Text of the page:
3 Trends To Help You Plan Your Social Media Strategy In Online Retail

By Blueleaf

Chris Jones – User Experience Director at Blueleaf

The power of social media as an influential channel is undeniable, especially with the recent US election and Brexit here at home. For better or for worse, for many people it’s become their go-to channel for news and editorial. 

But what about its role in ecommerce? Do users see social as being a separate, personal channel that shouldn’t be sullied by brands, or is it genuinely useful in their shopping journey?

Related Read: 5 Trends That Will Change Online Retail in 2017

One thing is for certain — where the masses go, brands will follow. With so many of us now living our lives on social media, the reach and ability to target specific groups is huge. 

A reminder of the numbers involved. As of September 2016, Facebook had 1.8 billion active users, YouTube 1 billion, WhatsApp 1 billion, Instagram 500 million, and Twitter 313 million — astonishing numbers for any brand owner to get their heads around.

Let’s look at three trends in social media, how they’re affecting online retail, and how they’re used to their full potential.

1. YouTube influencers

YouTube’s growth has been so phenomenal that it now rivals every broadcast and cable channel in the world. According to its owner Google, 8 out of 10 18- to 49-year olds in the USA watch YouTube every month and it reaches more of this demographic than any TV network.

Amongst digital-native younger generations, it’s perceived alongside ‘traditional’ channels as just another choice, available at the touch of a button on Smart TVs, tablets and mobiles.

It also has a huge advantage – it’s free to watch, has a virtually unlimited choice and is heavily populated by ‘real’ people uploading their own content on a regular (even daily) basis. And if you’re young, that’s a pretty cool tribe that you’re likely to want to be part of.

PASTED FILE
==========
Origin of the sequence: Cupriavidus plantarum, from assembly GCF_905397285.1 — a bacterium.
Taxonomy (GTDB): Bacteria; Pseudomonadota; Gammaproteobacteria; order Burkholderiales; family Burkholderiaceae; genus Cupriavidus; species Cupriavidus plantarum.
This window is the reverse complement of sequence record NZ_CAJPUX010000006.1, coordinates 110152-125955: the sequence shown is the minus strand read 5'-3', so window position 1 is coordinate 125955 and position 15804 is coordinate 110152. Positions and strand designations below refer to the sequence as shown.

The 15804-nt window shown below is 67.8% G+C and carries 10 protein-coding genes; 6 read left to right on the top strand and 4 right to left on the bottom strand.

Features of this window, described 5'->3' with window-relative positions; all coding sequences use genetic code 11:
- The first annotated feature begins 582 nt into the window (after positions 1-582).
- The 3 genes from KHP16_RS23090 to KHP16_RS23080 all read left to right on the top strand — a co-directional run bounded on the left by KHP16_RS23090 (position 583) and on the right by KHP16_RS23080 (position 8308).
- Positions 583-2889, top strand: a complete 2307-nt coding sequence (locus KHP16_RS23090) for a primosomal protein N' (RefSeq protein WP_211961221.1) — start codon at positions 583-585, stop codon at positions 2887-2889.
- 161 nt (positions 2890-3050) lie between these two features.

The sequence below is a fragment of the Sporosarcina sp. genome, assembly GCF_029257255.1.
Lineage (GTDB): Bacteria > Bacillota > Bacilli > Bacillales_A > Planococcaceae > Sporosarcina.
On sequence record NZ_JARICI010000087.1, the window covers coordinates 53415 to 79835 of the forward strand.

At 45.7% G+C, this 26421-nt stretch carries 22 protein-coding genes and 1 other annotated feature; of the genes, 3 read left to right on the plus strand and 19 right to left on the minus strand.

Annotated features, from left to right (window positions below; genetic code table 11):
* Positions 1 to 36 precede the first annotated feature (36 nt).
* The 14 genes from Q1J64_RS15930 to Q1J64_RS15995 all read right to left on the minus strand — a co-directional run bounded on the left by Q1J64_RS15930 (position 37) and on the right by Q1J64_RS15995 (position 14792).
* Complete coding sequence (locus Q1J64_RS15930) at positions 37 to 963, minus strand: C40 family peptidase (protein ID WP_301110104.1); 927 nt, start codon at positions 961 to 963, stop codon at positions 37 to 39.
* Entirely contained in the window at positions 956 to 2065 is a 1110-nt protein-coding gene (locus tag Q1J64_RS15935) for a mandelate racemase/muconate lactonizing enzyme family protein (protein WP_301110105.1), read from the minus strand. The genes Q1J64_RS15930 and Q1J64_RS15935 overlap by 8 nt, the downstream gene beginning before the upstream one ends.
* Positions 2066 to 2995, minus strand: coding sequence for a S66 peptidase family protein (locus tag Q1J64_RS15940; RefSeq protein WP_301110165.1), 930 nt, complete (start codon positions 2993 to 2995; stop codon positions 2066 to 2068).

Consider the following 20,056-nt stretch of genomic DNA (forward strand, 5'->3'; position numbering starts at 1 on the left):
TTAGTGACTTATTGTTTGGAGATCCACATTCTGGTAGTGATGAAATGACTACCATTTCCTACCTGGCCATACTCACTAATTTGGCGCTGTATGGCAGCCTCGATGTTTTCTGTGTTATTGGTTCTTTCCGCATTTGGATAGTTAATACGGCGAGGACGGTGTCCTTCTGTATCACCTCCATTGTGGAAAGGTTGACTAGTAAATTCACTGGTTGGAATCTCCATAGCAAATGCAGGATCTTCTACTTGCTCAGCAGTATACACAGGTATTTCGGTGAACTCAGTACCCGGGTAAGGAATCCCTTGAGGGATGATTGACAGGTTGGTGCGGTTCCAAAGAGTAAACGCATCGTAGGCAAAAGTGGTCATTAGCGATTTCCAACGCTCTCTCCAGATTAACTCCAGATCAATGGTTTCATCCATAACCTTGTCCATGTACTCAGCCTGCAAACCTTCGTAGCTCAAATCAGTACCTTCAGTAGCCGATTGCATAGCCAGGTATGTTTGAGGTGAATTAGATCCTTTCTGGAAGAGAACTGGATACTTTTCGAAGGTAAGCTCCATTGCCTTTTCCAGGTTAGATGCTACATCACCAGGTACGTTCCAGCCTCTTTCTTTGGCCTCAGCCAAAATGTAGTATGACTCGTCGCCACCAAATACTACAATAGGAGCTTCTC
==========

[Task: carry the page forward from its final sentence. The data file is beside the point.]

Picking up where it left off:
For decades, brands have used famous actors, singers and sportspeople to influence us into wanting their products, but young people are just as likely to be influenced by YouTubers these days (if not more so) and that’s led to brands forging links with these content creators in order to reach this lucrative market.  

In the UK, YouTube stars such as Zoella (Zoe Sugg) and DanTDM (Dan Middleton) boast over 10 million subscribers each, with their American peers quadrupling that number.

Brands have clamoured to jump on their bandwagons, paying to advertise on their YouTube channels or sponsoring them in other ways to get their products associated with these hugely influential names.

These are ‘normal’ people remember often doing pretty routine things online, they’re not famous for their acting, singing or sporting talents.

But brands must be careful how they go about associating themselves with YouTubers. Go in cynically or heavy-handed and the big corporation mistrusting young generation will spot a fake straight away

Emirates made a smart move last year, when YouTuber Casey Neistat checked in for a Business Class flight from Dubai to New York. Recognising Neistat, they upgraded him to First Class on their flagship A380, knowing full well that he was sure to video his experience and share it with his 6.5 million subscribers.

Posting it with the title “The $21,000 First Class Airplane Seat”, the video has been watched over 31 million times at the time of writing.

2. Seamless social commerce